Arieh O'Sullivan
The Media Line
May 24, 2011 - 11:00pm
http://www.themedialine.org/news/news_detail.asp?NewsID=32274


At a time when the Arab regimes are suspending state-of-emergency laws in the face of popular protests, Israeli lawmakers have quietly voted to extend them another year into their seventh decade.

A joint meeting of the Knesset’s Foreign Affairs and Defense committee and the Constitution, Law and Justice Committee this week accepted a government request to extend the state of emergency for 12 months. This wasn’t because there was a looming threat on the Jewish state, but because after more than 60 years parliament hasn’t found the time to regularize the rule in ordinary legislation

Nevertheless, Israelis are getting some relief. While government supervision remains in force over the sale of car air conditioners, diamonds and even ice cream, restrictions on trade in camel meat and Turkish delight, a gooey confection usually made from almonds, was lifted. For human rights groups, however, the fact that the emergency laws exist at all is an outrage.

“This state of emergency gives the government great power, almost limitless power to be able to circumvent the laws of the Knesset,” said Dan Yakir, chief legal counsel for The Association of Civil Rights in Israel (ACRI), which has sought to end the state of emergency.

“The Middle East is changing. Syria has lifted its state of emergency. Egypt has announced that it was doing so. Only Israel, which claims to be the sole democratic state in the Middle East is still in a state of emergency,” Yakir told The Media Line.

Israel declared a state of emergency upon its birth in 1948, allowing it to bypass legislation ensuring human rights and basic freedoms in order to fight terror and infiltration and maintain state security. Even though some of its terms have been gradually eased and the country hasn’t fought a life-and-death war since 1973, the regulations still give the government broad powers.

They give security forces the authority for seizure and confiscation, and search and entry, as well as the right to impound vehicles, censor the media, demolish homes and declare curfews, supervise shipping and regulate foreign travel. Handed down from the time of the British Mandatory government, it also bestows powers of supervision over commodities and services and even breaks from work.

Unlike Egyptians and Tunisians, whose governments used emergency laws to repress basic freedoms, Israeli rarely feel the pinch of their old emergency laws, many of which are never employed. Palestinians in the West Bank, however, are often ensnared in Madatory-era provisions, most notably those allowing home demolitions and administrative detentions.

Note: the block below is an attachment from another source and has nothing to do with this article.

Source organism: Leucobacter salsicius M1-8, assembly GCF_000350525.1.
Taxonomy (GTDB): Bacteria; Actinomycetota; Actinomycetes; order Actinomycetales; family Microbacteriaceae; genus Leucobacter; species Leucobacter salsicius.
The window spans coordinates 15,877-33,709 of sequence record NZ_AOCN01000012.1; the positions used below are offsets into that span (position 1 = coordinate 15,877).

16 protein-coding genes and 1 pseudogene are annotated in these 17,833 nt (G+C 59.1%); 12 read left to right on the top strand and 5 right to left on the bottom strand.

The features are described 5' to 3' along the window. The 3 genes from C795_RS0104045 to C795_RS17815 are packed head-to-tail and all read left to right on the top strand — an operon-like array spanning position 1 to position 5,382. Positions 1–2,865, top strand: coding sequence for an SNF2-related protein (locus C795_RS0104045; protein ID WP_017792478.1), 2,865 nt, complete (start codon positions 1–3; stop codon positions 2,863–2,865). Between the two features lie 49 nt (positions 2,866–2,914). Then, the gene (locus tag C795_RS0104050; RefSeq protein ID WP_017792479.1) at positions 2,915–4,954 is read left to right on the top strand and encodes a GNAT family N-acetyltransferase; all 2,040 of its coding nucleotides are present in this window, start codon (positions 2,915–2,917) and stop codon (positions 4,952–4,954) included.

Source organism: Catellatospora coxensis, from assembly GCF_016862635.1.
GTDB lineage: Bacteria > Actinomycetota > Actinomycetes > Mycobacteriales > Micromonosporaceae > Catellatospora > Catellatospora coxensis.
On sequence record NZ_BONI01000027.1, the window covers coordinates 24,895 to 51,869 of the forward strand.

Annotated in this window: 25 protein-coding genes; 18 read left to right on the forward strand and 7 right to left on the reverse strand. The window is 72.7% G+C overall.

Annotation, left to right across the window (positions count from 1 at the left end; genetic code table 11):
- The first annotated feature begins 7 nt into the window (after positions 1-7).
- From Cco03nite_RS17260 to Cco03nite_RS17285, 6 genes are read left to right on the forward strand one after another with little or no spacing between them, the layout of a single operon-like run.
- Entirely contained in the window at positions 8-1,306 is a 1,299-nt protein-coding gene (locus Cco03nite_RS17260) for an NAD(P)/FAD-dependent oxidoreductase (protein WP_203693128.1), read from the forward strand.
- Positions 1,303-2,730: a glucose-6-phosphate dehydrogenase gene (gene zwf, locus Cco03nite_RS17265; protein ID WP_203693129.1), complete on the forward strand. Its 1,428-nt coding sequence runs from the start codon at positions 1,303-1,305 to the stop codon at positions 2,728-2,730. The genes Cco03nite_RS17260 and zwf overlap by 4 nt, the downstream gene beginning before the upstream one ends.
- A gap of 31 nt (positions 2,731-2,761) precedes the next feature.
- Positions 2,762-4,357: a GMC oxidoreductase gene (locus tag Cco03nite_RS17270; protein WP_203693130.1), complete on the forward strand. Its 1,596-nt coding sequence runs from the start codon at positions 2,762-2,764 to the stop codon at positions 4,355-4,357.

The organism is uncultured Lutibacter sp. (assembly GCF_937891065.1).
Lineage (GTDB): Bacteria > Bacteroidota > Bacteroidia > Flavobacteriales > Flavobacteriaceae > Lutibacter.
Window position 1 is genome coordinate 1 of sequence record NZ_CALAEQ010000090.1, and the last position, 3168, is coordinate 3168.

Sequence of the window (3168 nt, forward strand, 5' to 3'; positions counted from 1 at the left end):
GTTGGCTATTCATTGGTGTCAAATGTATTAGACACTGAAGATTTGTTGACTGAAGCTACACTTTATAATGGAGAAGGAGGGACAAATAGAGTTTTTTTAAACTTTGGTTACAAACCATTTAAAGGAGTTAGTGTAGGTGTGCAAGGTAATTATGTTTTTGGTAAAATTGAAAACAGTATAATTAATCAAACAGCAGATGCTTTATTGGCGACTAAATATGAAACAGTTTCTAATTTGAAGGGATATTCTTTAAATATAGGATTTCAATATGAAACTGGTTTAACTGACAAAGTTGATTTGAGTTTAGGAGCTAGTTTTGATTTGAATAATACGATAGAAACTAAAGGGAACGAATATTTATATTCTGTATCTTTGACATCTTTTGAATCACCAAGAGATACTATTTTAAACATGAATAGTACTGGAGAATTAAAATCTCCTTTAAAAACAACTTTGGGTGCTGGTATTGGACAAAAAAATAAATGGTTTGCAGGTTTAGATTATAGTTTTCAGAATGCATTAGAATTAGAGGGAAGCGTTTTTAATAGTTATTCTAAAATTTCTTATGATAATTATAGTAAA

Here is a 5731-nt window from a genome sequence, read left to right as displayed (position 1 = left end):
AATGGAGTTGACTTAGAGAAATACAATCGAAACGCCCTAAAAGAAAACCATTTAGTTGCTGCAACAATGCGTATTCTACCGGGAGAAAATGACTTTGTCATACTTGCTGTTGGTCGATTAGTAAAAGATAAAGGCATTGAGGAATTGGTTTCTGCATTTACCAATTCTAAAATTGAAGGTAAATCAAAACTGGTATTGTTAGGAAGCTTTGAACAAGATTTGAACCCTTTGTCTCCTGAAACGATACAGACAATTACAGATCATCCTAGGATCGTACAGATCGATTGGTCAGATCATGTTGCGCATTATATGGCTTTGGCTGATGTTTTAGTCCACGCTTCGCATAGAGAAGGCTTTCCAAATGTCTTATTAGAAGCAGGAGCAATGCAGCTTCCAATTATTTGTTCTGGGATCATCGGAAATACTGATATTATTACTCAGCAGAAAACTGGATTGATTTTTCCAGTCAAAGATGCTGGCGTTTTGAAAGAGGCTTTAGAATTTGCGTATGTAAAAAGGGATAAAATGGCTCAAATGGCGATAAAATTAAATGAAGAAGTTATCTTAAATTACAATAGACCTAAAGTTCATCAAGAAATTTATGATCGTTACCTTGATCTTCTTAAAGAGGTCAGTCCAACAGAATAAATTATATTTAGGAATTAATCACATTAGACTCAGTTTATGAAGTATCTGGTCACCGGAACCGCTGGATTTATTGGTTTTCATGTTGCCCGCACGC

A representative of the Shin Bet, Israel’s internal security service, urged to the joint committee, which as a testament to public indifference to the emergency rules, was attended by just three legislators, to extend them for another year. The official said it would allow security agencies to do their job to prevent terror.

Legislators agreed, despite a request by ACRI that the extension be limited to six months. But they also took the opportunity to annul some antiquated laws and ordinances.

“There are some laws which have no connection at all with security such as the law governing work and rest hours,” a committee statement said.

The Israeli Supreme Court ruled in 1999 that the Knesset had to start reducing the number of laws and ordinances that depend on the state of emergency. There are currently about a dozen laws and 40 ordinances regulating the state of emergency and these are in the slow process of being turned into ordinary laws. Over the years, some 45 ordinances have been revoked, but the going has been slow.

“The criticism of the Supreme Court on this matter was very justified and it intends to act to cancel the laws which have no connection to security issues as any normal country would,” said Avraham Michaeli, a Knesset member for the Shas Party and the head of the team reviewing the emergency laws.

Next week, the Knesset plenum is scheduled to vote on the issue, but this is a mere formality since the committee’s recommendation will likely be approved.

It will be the same day that Bahrain has announced it will lift its state of emergency. Last month, Syria’s President Bashar Al-Asad surrendered to protesters’ demands, and annulled emergency laws that had been in effect in the country since the Baath coup in 1963.

“It’s time to get rid of the emergency regulations, which date back to the British Mandate and should have been revoked long ago, said Nitzan Horowitz, a lawmaker for the left-wing Meretz party.

“They are intended to give the cabinet undemocratic powers and enable it to circumvent laws Democracy should be strengthened via Knesset legislation. After 63 years, it's time to turn Israel into a more normal state,” he said in a statement.

Yakir of ACRI speculated that the government was dragging its feet about drafting anti-terror and security laws that would allow the state of emergency to be annulled. He said that if the measures used now were legislated it would not be able to meet the standards set by the country’s Basic Rights Laws, which are Israel’s equivalent to a constitution.




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